Solar $ubsidies: follow the money

  CLwpBS  Finances

In 2017, Environment Watch of Southeastern Massachusetts issued a report, “Loss of Open Space, Cultural Resources & Community Character Caused by Industrial Ground-Mounted Solar Energy Systems in Massachusetts: Case Studies and a Call for Changing Solar Industry Subsidies.”

The report helped generate momentum for ending taxpayer subsidies for the destruction of our forests but change has not happened. The multinational corporations dominating the solar industry, the Massachusetts Department of Energy Resources (DOER) and Executive Office of Energy and Environmental Affairs are working hand in glove to destroy forests, biodiversity, cultural sites and our future. All while claiming this is green energy and climate solution.

The chance to have a livable planet is disappearing. Massachusetts officials and the solar industry must turn this around by ending solar subsidies.

Mass Audubon a webinar on solar siting reform for Massachusetts and Rhode Island.

It includes a presentation by John Rogan of Clark University on the statewide map his students developed. It shows 7,700 acres of land converted to solar in Massachusetts through 2019 — and nearly half was former forest. Under the Massachusetts Decarbonization Roadmap” forests are targeted for land based solar. According to MassAudubon,

“In recent years, more than 25% of all new solar arrays were large-scale ground mounted arrays located on former forests or farmlands. If this trend continues, more than 100,000 acres of land will be converted. The pace of solar development needs to be rapidly increased, while shifting more toward already-developed lands close to energy demand loads.”

The DOER SMART siting regulations do not protect biodiversity, waterways, cultural sites and communities as they claim. The DOER regulations are based on outdated state Natural Heritage and Endangered Species Program (NHESP) maps that ignore cultural resources and areas that the state has not gotten around to “mapping.” While the “Biomap2” state mapping system used by the SMART regulations is somewhat helpful as a guide, it has no regulatory teeth and is grossly incomplete. The BE RE LLC land based solar project on the Wewantic River, an Outstanding Resource Water under the state Clean Waters Act is one example of how the SMART siting regulations don’t work to protect our environment. Here, venture capitals are exploiting our lands and waters and out-gunning local boards and committees being forced to deal with solar siting without adequate resources. The state MEPA office has granted solar a free pass from environmental impact reports.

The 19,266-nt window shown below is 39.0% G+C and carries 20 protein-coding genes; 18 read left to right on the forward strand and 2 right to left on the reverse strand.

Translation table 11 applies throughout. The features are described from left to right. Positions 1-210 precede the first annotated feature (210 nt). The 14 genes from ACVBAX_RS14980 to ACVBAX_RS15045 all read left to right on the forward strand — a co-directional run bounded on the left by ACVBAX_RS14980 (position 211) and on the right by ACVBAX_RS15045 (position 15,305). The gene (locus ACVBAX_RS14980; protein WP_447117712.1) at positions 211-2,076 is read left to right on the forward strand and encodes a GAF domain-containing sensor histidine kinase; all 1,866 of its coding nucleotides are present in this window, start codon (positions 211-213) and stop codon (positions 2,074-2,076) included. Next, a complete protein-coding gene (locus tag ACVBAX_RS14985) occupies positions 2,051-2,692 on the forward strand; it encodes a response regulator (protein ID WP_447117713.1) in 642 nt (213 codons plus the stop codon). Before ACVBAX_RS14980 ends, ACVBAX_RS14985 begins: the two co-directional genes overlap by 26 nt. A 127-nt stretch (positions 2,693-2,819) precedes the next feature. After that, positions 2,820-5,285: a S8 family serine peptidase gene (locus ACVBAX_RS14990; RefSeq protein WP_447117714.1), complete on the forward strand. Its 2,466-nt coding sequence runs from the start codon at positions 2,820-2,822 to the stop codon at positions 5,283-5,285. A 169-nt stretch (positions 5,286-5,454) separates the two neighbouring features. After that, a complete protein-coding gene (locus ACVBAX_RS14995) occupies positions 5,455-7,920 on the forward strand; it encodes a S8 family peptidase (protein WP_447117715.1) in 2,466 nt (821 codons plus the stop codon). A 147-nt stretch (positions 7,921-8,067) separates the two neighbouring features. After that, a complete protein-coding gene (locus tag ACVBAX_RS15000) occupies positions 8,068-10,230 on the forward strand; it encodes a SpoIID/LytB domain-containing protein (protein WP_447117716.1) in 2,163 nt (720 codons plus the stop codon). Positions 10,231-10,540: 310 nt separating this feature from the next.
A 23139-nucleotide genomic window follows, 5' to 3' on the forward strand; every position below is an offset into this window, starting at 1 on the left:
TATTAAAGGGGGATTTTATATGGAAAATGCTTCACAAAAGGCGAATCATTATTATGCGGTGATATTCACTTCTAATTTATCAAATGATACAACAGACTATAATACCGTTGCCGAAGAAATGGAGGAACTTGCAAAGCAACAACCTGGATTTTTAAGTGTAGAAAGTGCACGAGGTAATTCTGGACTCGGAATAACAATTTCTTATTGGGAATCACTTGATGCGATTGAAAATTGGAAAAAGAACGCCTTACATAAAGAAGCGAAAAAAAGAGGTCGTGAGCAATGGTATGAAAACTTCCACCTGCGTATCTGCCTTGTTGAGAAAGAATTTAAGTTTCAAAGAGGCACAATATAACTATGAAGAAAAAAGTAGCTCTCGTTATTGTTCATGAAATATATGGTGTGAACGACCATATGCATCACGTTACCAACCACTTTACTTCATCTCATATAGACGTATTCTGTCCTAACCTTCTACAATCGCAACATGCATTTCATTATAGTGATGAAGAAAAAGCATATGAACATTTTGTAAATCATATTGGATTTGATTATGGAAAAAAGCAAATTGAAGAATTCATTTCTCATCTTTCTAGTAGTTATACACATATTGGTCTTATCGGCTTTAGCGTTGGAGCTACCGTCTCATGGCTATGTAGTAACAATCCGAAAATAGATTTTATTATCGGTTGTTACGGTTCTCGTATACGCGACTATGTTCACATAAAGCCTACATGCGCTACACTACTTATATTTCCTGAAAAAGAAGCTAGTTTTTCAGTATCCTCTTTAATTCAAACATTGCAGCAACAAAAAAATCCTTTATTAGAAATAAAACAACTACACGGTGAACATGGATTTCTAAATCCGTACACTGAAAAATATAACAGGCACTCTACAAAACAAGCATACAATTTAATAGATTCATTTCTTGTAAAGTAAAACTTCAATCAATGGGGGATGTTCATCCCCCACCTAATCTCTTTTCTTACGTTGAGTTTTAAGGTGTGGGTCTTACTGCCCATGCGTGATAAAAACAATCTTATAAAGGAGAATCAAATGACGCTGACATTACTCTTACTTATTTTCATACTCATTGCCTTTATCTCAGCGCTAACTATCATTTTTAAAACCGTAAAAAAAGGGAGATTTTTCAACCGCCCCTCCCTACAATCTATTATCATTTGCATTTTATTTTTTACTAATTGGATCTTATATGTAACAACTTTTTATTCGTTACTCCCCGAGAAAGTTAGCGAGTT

Community Land & Water Coalition March 2021 comments to the Planning Boards of Wareham and Carver on a misguided ground-mounted industrial solar project on a cranberry bog states,

We support properly sited and permitted solar energy. There should be no land-based solar on undisturbed forested or agricultural lands until all disturbed areas (not including productive agricultural lands such as the Maple Springs bogs) rooftops, canopy areas and paved areas are used for solar. 

Unfortunately, Massachusetts’s poorly designed solar subsidy programs are destroying land, water, wetlands, biodiversity, wildlife habitat and the globally rare Pine Barrens ecosystems where we live.    The lucrative state subsidies driving the rush to build land-based solar are poorly designed and important decisions about solar siting are left to local boards and committees. We support your efforts to implement local bylaws and acknowledge the challenge these large industrial scale projects being promoted by a range of joint venture financiers present to our local communities. 

We urge you to exercise the full extent of your regulatory authority to ensure complete and thorough disclosure by BE RE LLC and its consultant Beals+Thomas and to require a thorough analysis of all aspects of this project in order to protect our land, water and community character. We urge you to consider carefully crafted permit conditions tailored to this ecologically significant site that is located on the banks of the Wewantic River, designated by Massachusetts as an Outstanding Water Resource.”

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